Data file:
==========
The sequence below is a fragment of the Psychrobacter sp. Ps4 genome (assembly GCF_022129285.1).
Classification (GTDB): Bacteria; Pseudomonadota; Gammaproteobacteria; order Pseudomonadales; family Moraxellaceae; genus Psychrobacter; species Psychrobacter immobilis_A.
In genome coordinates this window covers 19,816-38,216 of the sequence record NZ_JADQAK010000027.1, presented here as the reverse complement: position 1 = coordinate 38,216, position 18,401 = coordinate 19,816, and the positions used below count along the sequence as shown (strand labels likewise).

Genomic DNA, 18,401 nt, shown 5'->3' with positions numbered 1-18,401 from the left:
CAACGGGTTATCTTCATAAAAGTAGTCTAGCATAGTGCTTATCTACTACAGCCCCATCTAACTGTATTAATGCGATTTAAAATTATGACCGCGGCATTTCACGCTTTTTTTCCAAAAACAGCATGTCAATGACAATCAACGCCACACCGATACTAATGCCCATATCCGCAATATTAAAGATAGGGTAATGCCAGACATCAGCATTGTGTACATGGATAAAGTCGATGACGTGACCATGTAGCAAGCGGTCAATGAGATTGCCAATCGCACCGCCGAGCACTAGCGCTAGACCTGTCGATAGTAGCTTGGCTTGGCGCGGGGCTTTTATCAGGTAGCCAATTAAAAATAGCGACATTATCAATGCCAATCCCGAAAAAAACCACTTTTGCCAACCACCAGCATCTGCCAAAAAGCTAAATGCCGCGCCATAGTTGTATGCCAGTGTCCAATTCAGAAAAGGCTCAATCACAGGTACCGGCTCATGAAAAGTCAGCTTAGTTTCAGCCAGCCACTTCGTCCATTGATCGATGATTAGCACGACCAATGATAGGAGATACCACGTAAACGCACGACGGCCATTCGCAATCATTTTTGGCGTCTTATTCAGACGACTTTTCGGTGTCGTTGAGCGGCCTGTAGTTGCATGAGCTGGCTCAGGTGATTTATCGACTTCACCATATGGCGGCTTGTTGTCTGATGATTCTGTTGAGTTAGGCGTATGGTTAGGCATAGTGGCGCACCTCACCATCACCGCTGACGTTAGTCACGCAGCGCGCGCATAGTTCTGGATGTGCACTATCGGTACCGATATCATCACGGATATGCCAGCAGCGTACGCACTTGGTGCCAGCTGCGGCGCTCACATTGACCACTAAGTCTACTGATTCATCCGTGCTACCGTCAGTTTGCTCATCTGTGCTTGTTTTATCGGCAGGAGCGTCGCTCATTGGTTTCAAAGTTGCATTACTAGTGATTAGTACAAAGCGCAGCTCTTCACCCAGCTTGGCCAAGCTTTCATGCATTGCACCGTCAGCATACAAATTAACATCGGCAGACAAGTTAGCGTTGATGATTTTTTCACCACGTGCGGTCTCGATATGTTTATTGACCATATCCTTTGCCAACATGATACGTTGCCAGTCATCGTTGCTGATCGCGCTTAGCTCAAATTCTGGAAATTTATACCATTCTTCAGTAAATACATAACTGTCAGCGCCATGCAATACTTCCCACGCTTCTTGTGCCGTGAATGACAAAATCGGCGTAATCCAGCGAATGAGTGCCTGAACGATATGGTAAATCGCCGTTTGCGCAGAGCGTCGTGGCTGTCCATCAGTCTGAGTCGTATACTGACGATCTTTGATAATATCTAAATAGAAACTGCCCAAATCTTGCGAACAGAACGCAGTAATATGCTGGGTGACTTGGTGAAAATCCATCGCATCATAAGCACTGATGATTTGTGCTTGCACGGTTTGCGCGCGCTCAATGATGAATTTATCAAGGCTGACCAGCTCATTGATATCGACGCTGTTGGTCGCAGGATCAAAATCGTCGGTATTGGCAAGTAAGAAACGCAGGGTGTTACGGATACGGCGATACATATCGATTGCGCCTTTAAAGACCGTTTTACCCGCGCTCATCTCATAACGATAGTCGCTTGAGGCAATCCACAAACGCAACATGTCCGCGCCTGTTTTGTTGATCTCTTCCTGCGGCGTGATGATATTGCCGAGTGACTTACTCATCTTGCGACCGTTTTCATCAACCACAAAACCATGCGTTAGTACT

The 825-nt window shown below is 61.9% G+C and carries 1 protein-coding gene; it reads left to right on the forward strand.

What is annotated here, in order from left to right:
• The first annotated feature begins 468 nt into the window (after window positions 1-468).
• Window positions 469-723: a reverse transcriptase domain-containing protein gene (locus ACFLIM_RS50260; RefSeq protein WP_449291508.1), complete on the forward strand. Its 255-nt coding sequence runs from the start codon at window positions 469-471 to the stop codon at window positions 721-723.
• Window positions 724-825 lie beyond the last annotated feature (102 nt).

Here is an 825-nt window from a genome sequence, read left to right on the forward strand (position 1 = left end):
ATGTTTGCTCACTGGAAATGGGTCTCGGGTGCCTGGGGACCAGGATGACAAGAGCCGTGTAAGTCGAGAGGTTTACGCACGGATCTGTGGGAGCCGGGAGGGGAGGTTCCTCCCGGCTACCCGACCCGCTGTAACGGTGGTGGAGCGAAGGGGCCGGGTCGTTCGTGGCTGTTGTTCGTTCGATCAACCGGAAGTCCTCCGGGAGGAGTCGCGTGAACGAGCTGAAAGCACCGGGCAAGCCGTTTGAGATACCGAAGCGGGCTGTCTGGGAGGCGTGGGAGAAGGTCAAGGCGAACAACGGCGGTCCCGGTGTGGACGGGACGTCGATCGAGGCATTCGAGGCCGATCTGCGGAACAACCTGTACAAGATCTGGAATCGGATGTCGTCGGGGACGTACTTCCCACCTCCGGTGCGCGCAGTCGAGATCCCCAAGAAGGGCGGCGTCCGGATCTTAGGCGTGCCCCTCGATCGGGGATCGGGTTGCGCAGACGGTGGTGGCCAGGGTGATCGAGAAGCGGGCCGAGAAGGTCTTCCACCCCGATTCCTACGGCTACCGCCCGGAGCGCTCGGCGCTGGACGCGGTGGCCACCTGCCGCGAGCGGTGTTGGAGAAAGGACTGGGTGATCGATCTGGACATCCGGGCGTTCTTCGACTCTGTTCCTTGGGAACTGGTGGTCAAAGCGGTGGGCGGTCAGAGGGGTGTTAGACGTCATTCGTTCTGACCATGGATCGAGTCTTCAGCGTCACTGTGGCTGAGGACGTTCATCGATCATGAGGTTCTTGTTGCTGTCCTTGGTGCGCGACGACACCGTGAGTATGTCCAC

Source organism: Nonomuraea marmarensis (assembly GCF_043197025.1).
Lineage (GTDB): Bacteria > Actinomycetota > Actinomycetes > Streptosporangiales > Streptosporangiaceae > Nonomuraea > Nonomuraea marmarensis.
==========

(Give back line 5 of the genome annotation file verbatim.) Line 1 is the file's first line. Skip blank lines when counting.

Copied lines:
CAACGGGTTATCTTCATAAAAGTAGTCTAGCATAGTGCTTATCTACTACAGCCCCATCTAACTGTATTAATGCGATTTAAAATTATGACCGCGGCATTTCACGCTTTTTTTCCAAAAACAGCATGTCAATGACAATCAACGCCACACCGATACTAATGCCCATATCCGCAATATTAAAGATAGGGTAATGCCAGACATCAGCATTGTGTACATGGATAAAGTCGATGACGTGACCATGTAGCAAGCGGTCAATGAGATTGCCAATCGCACCGCCGAGCACTAGCGCTAGACCTGTCGATAGTAGCTTGGCTTGGCGCGGGGCTTTTATCAGGTAGCCAATTAAAAATAGCGACATTATCAATGCCAATCCCGAAAAAAACCACTTTTGCCAACCACCAGCATCTGCCAAAAAGCTAAATGCCGCGCCATAGTTGTATGCCAGTGTCCAATTCAGAAAAGGCTCAATCACAGGTACCGGCTCATGAAAAGTCAGCTTAGTTTCAGCCAGCCACTTCGTCCATTGATCGATGATTAGCACGACCAATGATAGGAGATACCACGTAAACGCACGACGGCCATTCGCAATCATTTTTGGCGTCTTATTCAGACGACTTTTCGGTGTCGTTGAGCGGCCTGTAGTTGCATGAGCTGGCTCAGGTGATTTATCGACTTCACCATATGGCGGCTTGTTGTCTGATGATTCTGTTGAGTTAGGCGTATGGTTAGGCATAGTGGCGCACCTCACCATCACCGCTGACGTTAGTCACGCAGCGCGCGCATAGTTCTGGATGTGCACTATCGGTACCGATATCATCACGGATATGCCAGCAGCGTACGCACTTGGTGCCAGCTGCGGCGCTCACATTGACCACTAAGTCTACTGATTCATCCGTGCTACCGTCAGTTTGCTCATCTGTGCTTGTTTTATCGGCAGGAGCGTCGCTCATTGGTTTCAAAGTTGCATTACTAGTGATTAGTACAAAGCGCAGCTCTTCACCCAGCTTGGCCAAGCTTTCATGCATTGCACCGTCAGCATACAAATTAACATCGGCAGACAAGTTAGCGTTGATGATTTTTTCACCACGTGCGGTCTCGATATGTTTATTGACCATATCCTTTGCCAACATGATACGTTGCCAGTCATCGTTGCTGATCGCGCTTAGCTCAAATTCTGGAAATTTATACCATTCTTCAGTAAATACATAACTGTCAGCGCCATGCAATACTTCCCACGCTTCTTGTGCCGTGAATGACAAAATCGGCGTAATCCAGCGAATGAGTGCCTGAACGATATGGTAAATCGCCGTTTGCGCAGAGCGTCGTGGCTGTCCATCAGTCTGAGTCGTATACTGACGATCTTTGATAATATCTAAATAGAAACTGCCCAAATCTTGCGAACAGAACGCAGTAATATGCTGGGTGACTTGGTGAAAATCCATCGCATCATAAGCACTGATGATTTGTGCTTGCACGGTTTGCGCGCGCTCAATGATGAATTTATCAAGGCTGACCAGCTCATTGATATCGACGCTGTTGGTCGCAGGATCAAAATCGTCGGTATTGGCAAGTAAGAAACGCAGGGTGTTACGGATACGGCGATACATATCGATTGCGCCTTTAAAGACCGTTTTACCCGCGCTCATCTCATAACGATAGTCGCTTGAGGCAATCCACAAACGCAACATGTCCGCGCCTGTTTTGTTGATCTCTTCCTGCGGCGTGATGATATTGCCGAGTGACTTACTCATCTTGCGACCGTTTTCATCAACCACAAAACCATGCGTTAGTACT